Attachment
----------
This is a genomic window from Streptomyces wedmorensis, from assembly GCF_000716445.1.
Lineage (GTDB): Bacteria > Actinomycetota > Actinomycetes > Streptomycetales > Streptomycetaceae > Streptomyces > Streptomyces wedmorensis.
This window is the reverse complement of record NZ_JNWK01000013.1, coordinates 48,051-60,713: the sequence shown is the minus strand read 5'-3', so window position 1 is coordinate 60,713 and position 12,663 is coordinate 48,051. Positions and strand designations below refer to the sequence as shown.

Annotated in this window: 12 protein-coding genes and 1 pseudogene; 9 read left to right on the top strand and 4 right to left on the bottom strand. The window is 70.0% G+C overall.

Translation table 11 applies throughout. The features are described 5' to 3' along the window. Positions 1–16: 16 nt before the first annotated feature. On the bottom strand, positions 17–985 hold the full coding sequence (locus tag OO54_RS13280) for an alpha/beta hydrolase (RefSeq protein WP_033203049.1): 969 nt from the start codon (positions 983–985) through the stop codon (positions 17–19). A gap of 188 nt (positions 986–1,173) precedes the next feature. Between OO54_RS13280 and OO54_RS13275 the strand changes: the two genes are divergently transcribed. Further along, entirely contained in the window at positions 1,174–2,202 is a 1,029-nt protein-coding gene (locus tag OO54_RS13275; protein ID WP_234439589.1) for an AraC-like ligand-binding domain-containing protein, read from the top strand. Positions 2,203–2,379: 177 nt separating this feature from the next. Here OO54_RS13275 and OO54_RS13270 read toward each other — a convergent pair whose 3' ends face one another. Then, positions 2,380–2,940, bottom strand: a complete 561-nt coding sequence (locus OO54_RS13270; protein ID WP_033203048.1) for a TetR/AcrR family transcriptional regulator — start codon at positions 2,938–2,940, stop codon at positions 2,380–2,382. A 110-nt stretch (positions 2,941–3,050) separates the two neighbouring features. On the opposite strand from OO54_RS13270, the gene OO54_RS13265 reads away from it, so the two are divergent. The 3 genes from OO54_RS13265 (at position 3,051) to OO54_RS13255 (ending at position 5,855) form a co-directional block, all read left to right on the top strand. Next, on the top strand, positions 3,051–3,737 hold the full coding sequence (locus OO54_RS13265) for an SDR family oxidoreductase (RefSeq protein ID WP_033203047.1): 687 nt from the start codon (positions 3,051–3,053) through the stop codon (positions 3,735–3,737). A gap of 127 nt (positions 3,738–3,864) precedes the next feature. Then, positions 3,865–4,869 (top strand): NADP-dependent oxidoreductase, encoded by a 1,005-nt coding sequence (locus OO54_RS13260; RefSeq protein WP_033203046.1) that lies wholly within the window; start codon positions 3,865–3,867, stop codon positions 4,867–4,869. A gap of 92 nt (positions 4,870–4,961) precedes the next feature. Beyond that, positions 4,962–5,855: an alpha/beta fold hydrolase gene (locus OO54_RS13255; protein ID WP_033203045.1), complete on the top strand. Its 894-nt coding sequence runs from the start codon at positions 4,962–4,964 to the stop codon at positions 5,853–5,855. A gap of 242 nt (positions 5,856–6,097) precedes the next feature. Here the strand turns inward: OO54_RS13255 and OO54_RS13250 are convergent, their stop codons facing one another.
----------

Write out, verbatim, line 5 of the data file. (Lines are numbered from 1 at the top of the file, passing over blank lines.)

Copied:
Translation table 11 applies throughout. The features are described 5' to 3' along the window. Positions 1–16: 16 nt before the first annotated feature. On the bottom strand, positions 17–985 hold the full coding sequence (locus tag OO54_RS13280) for an alpha/beta hydrolase (RefSeq protein WP_033203049.1): 969 nt from the start codon (positions 983–985) through the stop codon (positions 17–19). A gap of 188 nt (positions 986–1,173) precedes the next feature. Between OO54_RS13280 and OO54_RS13275 the strand changes: the two genes are divergently transcribed. Further along, entirely contained in the window at positions 1,174–2,202 is a 1,029-nt protein-coding gene (locus tag OO54_RS13275; protein ID WP_234439589.1) for an AraC-like ligand-binding domain-containing protein, read from the top strand. Positions 2,203–2,379: 177 nt separating this feature from the next. Here OO54_RS13275 and OO54_RS13270 read toward each other — a convergent pair whose 3' ends face one another. Then, positions 2,380–2,940, bottom strand: a complete 561-nt coding sequence (locus OO54_RS13270; protein ID WP_033203048.1) for a TetR/AcrR family transcriptional regulator — start codon at positions 2,938–2,940, stop codon at positions 2,380–2,382. A 110-nt stretch (positions 2,941–3,050) separates the two neighbouring features. On the opposite strand from OO54_RS13270, the gene OO54_RS13265 reads away from it, so the two are divergent. The 3 genes from OO54_RS13265 (at position 3,051) to OO54_RS13255 (ending at position 5,855) form a co-directional block, all read left to right on the top strand. Next, on the top strand, positions 3,051–3,737 hold the full coding sequence (locus OO54_RS13265) for an SDR family oxidoreductase (RefSeq protein ID WP_033203047.1): 687 nt from the start codon (positions 3,051–3,053) through the stop codon (positions 3,735–3,737). A gap of 127 nt (positions 3,738–3,864) precedes the next feature. Then, positions 3,865–4,869 (top strand): NADP-dependent oxidoreductase, encoded by a 1,005-nt coding sequence (locus OO54_RS13260; RefSeq protein WP_033203046.1) that lies wholly within the window; start codon positions 3,865–3,867, stop codon positions 4,867–4,869. A gap of 92 nt (positions 4,870–4,961) precedes the next feature. Beyond that, positions 4,962–5,855: an alpha/beta fold hydrolase gene (locus OO54_RS13255; protein ID WP_033203045.1), complete on the top strand. Its 894-nt coding sequence runs from the start codon at positions 4,962–4,964 to the stop codon at positions 5,853–5,855. A gap of 242 nt (positions 5,856–6,097) precedes the next feature. Here the strand turns inward: OO54_RS13255 and OO54_RS13250 are convergent, their stop codons facing one another.